Retail Fraud and Citizenship
IN GENERAL: RETAIL FRAUD AND CITIZENSHIP
Retail fraud or shoplifting is one of the most common offenses in the Metro Detroit area. Although it is usually caused by a momentary lapse in judgment, the offender may be charged with a misdemeanor or a felony, depending on the underlying facts of the incident. Retail fraud typically consists of a person attempting to leave a store with a merchandise for which he did not pay or changing a price tag on an item in order to misrepresent the true price of that merchandise. A retail fraud or shoplifting conviction may result in probation, imprisonment, payment of fines or serious immigration consequences.
FIRST DEGREE RETAIL FRAUD: FELONY CHARGE
If the value of the stolen merchandise is $1,000 or more, you could face up to 5 years in prison and a fine of up to $10,000 or up to 3 times the value of the merchandise, whichever is greater. This offense is also charged if you have a prior theft conviction, and the value of the stolen merchandise for the current retail fraud offense is $200 or more. The maximum penalty can increase if you are charged as a habitual offender due to one or more prior felony convictions.
SECOND DEGREE RETAIL FRAUD: MISDEMEANOR CHARGE
If the value of the merchandise is at least $200, but under $1,000, you could face up to 1 year in jail and a fine of up to $2,000 or 3 times the value of the merchandise, whichever is greater. If you already have a prior conviction for retail fraud at the time of a newly charged retail fraud offense, the prosecution can charge Second Degree Retail Fraud even when the value of the merchandise is under $200.
THIRDDEGREE RETAIL FRAUD: MISDEMEANOR CHARGE
If the value of the merchandise is under $200, you could face up to 93 days in jail and a fine of up to $500 or 3 times the value of the merchandise, whichever is greater.
IN GENERAL: RETAIL FRAUD AND CITIZENSHIP
Since retail fraud is typically classified as a crime involving moral turpitude, as a permanent resident in the United States, when you have a conviction of retail fraud, your immigration status will possibly be impacted in three aspects with that conviction. First, you may be deportable. Second, you may be inadmissible at the time of return after travelling overseas. Third, the conviction can affect your application for naturalization.
RETAIL FRAUD MAY TRIGGER DEPORTABILITY
Whether you are deportable with a retail fraud conviction depends on the maximum sentence carried under the status you are convicted and also upon how long you have been a permanent resident. If the retail fraud occurs within 5 years of your admission to the US, and the statute which you are convicted of carries a maximum sentence of one year or longer, you are deportable. You will also be deportable if you have two or more retail fraud convictions.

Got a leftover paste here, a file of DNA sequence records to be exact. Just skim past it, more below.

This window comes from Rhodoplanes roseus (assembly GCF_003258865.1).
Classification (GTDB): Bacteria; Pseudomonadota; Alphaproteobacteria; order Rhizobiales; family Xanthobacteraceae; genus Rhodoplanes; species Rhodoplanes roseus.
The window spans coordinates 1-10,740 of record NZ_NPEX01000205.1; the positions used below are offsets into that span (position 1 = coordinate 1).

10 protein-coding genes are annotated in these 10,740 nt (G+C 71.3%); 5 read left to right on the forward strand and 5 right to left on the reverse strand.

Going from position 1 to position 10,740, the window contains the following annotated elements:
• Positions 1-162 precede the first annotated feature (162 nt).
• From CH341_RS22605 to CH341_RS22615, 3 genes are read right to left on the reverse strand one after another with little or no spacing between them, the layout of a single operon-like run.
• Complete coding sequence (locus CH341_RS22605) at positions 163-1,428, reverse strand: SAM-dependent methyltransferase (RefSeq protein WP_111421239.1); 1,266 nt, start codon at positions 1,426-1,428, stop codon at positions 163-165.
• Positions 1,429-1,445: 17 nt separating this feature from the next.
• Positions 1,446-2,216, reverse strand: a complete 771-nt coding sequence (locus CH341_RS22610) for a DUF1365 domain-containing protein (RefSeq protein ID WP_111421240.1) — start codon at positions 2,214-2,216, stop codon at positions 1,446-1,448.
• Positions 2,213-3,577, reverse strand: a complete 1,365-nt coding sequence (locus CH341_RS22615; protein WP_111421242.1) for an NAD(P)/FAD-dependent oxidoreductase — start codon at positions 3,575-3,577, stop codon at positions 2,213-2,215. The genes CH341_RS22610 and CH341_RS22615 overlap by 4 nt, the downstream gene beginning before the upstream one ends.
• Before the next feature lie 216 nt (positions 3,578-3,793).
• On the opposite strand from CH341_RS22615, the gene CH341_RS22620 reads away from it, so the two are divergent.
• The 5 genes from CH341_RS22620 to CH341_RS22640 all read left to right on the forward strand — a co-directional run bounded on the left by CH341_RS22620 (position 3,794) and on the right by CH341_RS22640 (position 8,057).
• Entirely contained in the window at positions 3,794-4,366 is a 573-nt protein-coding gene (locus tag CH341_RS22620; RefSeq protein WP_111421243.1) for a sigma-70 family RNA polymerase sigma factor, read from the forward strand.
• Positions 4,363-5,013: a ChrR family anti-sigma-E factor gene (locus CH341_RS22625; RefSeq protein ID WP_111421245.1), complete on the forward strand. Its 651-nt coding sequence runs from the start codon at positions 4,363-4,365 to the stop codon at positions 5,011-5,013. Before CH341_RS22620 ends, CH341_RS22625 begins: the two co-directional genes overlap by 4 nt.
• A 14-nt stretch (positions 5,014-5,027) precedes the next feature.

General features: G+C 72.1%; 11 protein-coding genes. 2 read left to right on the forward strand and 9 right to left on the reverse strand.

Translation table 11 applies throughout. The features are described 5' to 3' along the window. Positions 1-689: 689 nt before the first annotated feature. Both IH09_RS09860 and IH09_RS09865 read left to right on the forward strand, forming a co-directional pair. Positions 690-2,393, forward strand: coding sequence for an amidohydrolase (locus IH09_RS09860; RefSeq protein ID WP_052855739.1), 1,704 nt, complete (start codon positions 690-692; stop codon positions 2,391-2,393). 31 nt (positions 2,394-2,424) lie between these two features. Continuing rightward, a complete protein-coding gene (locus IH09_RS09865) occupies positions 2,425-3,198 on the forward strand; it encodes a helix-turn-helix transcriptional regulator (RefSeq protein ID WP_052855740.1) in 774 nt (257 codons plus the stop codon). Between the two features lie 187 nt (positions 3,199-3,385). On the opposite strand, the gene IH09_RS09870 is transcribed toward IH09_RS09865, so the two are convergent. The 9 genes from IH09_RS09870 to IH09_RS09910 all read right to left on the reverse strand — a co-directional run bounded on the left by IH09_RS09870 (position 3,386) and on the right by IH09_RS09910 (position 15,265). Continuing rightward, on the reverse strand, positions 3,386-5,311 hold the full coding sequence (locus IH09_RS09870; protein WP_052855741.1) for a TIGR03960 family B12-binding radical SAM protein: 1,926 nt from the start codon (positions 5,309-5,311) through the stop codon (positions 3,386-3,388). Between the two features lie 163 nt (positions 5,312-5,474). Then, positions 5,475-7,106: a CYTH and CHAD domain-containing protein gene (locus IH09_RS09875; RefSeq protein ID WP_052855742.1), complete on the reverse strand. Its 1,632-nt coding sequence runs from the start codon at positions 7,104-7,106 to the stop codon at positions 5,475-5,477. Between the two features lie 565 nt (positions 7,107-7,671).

RETAIL FRAUD MY TRIGGER INADMISSIBILITY
When an alien returns to the United States after visiting a foreign country, he or she is always subject to inspection at the border. For immigration purposes, this is called “admission”. The law governing aliens who return back to the United States after visiting another country is INA § 212 – Excludable Aliens. INA § 212 is more restrictive and less lenient than INA § 237, and therefore the consequences are sometimes more severe for aliens with a criminal conviction who leave the United States and try to return. You may be considered inadmissible if your conviction for retail fraud carries a maximum sentence more than 12 months and you are sentenced to jail for more than 6 months. If you are considered “inadmissible”, you will be paroled into the United States and will be placed into removal proceedings. You will have a chance to see an immigration judge, either to fight the removal against you or to seek other avenues of relief which may be available to you to remain in the United States. Please remember that certain crimes that do not affect you in terms of being deported from the United States could make you “inadmissible”.
RETAIL FRAUD AND CITIZENSHIP
To apply for United States citizenship by naturalization, an applicant needs to establish that he or she has a good moral character. A conviction of crime involving moral turpitude within five years of application for naturalization can be evidence of lack of good moral character and thus result in the denial of such an application. An applicant with a conviction that is not a Crime Involving Moral Turpitude (CIMT), can still be considered as a person with good moral character. Good lawyering, coupled with supporting documents and information, can make a big difference in this determination. If a retail fraud involves a loss to the victim more than $10,000.00 (ten thousand dollars), this is classified as an aggravated felony under the immigration law and will trigger a permanent bar from obtaining United States citizenship.